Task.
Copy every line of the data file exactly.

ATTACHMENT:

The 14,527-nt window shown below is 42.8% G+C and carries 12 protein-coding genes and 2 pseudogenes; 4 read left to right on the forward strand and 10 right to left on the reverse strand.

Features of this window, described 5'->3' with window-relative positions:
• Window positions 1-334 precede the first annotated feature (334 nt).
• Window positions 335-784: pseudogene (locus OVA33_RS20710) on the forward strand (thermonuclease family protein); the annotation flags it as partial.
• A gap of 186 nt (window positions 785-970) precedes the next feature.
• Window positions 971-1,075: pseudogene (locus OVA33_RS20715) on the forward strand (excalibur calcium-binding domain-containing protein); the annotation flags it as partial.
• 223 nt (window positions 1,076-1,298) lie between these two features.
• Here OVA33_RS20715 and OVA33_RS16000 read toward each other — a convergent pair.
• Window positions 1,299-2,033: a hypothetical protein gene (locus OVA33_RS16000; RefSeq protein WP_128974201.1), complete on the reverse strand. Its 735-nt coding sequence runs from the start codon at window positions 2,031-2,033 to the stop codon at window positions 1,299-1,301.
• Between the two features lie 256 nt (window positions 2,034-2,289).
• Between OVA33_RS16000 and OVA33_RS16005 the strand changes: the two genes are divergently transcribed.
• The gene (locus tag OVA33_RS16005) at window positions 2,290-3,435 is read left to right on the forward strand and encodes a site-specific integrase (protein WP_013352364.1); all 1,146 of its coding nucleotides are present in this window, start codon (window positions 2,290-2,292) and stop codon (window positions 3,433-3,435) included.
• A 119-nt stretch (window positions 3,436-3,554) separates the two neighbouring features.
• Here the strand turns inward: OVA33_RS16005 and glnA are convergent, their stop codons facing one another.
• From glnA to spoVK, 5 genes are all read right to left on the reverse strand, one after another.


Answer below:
The 14,527-nt window shown below is 42.8% G+C and carries 12 protein-coding genes and 2 pseudogenes; 4 read left to right on the forward strand and 10 right to left on the reverse strand.

Features of this window, described 5'->3' with window-relative positions:
• Window positions 1-334 precede the first annotated feature (334 nt).
• Window positions 335-784: pseudogene (locus OVA33_RS20710) on the forward strand (thermonuclease family protein); the annotation flags it as partial.
• A gap of 186 nt (window positions 785-970) precedes the next feature.
• Window positions 971-1,075: pseudogene (locus OVA33_RS20715) on the forward strand (excalibur calcium-binding domain-containing protein); the annotation flags it as partial.
• 223 nt (window positions 1,076-1,298) lie between these two features.
• Here OVA33_RS20715 and OVA33_RS16000 read toward each other — a convergent pair.
• Window positions 1,299-2,033: a hypothetical protein gene (locus OVA33_RS16000; RefSeq protein WP_128974201.1), complete on the reverse strand. Its 735-nt coding sequence runs from the start codon at window positions 2,031-2,033 to the stop codon at window positions 1,299-1,301.
• Between the two features lie 256 nt (window positions 2,034-2,289).
• Between OVA33_RS16000 and OVA33_RS16005 the strand changes: the two genes are divergently transcribed.
• The gene (locus tag OVA33_RS16005) at window positions 2,290-3,435 is read left to right on the forward strand and encodes a site-specific integrase (protein WP_013352364.1); all 1,146 of its coding nucleotides are present in this window, start codon (window positions 2,290-2,292) and stop codon (window positions 3,433-3,435) included.
• A 119-nt stretch (window positions 3,436-3,554) separates the two neighbouring features.
• Here the strand turns inward: OVA33_RS16005 and glnA are convergent, their stop codons facing one another.
• From glnA to spoVK, 5 genes are all read right to left on the reverse strand, one after another.